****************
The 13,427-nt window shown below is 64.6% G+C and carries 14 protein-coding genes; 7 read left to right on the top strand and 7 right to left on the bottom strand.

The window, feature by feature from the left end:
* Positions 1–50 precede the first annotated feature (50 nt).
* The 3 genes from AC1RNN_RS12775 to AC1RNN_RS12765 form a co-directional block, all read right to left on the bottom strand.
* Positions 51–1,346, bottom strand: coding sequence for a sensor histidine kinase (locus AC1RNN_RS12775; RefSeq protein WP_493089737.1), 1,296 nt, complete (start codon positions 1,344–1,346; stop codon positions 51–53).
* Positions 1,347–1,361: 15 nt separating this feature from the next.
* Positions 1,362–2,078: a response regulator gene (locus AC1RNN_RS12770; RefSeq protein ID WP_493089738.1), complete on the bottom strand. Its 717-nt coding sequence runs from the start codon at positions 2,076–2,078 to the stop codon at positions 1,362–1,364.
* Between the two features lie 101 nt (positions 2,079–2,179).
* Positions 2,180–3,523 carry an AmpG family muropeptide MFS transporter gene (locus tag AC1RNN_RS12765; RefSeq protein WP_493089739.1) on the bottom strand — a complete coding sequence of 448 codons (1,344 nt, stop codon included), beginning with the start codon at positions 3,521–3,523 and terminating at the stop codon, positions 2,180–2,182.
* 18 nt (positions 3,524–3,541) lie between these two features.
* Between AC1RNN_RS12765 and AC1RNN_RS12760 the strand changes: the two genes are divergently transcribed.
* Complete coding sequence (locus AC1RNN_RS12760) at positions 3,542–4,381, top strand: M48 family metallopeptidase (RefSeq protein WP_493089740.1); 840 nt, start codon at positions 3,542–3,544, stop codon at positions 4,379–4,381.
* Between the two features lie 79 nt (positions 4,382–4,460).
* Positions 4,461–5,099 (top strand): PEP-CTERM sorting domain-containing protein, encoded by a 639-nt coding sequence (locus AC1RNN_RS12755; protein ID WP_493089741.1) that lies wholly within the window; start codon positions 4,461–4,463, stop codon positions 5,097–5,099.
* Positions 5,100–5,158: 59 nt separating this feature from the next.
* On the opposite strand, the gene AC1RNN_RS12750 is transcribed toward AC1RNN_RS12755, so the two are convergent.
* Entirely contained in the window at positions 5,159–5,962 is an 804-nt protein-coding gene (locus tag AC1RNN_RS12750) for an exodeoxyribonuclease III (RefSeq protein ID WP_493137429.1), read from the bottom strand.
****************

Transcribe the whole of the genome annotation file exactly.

The 13,427-nt window shown below is 64.6% G+C and carries 14 protein-coding genes; 7 read left to right on the top strand and 7 right to left on the bottom strand.

The window, feature by feature from the left end:
* Positions 1–50 precede the first annotated feature (50 nt).
* The 3 genes from AC1RNN_RS12775 to AC1RNN_RS12765 form a co-directional block, all read right to left on the bottom strand.
* Positions 51–1,346, bottom strand: coding sequence for a sensor histidine kinase (locus AC1RNN_RS12775; RefSeq protein WP_493089737.1), 1,296 nt, complete (start codon positions 1,344–1,346; stop codon positions 51–53).
* Positions 1,347–1,361: 15 nt separating this feature from the next.
* Positions 1,362–2,078: a response regulator gene (locus AC1RNN_RS12770; RefSeq protein ID WP_493089738.1), complete on the bottom strand. Its 717-nt coding sequence runs from the start codon at positions 2,076–2,078 to the stop codon at positions 1,362–1,364.
* Between the two features lie 101 nt (positions 2,079–2,179).
* Positions 2,180–3,523 carry an AmpG family muropeptide MFS transporter gene (locus tag AC1RNN_RS12765; RefSeq protein WP_493089739.1) on the bottom strand — a complete coding sequence of 448 codons (1,344 nt, stop codon included), beginning with the start codon at positions 3,521–3,523 and terminating at the stop codon, positions 2,180–2,182.
* 18 nt (positions 3,524–3,541) lie between these two features.
* Between AC1RNN_RS12765 and AC1RNN_RS12760 the strand changes: the two genes are divergently transcribed.
* Complete coding sequence (locus AC1RNN_RS12760) at positions 3,542–4,381, top strand: M48 family metallopeptidase (RefSeq protein WP_493089740.1); 840 nt, start codon at positions 3,542–3,544, stop codon at positions 4,379–4,381.
* Between the two features lie 79 nt (positions 4,382–4,460).
* Positions 4,461–5,099 (top strand): PEP-CTERM sorting domain-containing protein, encoded by a 639-nt coding sequence (locus AC1RNN_RS12755; protein ID WP_493089741.1) that lies wholly within the window; start codon positions 4,461–4,463, stop codon positions 5,097–5,099.
* Positions 5,100–5,158: 59 nt separating this feature from the next.
* On the opposite strand, the gene AC1RNN_RS12750 is transcribed toward AC1RNN_RS12755, so the two are convergent.
* Entirely contained in the window at positions 5,159–5,962 is an 804-nt protein-coding gene (locus tag AC1RNN_RS12750) for an exodeoxyribonuclease III (RefSeq protein ID WP_493137429.1), read from the bottom strand.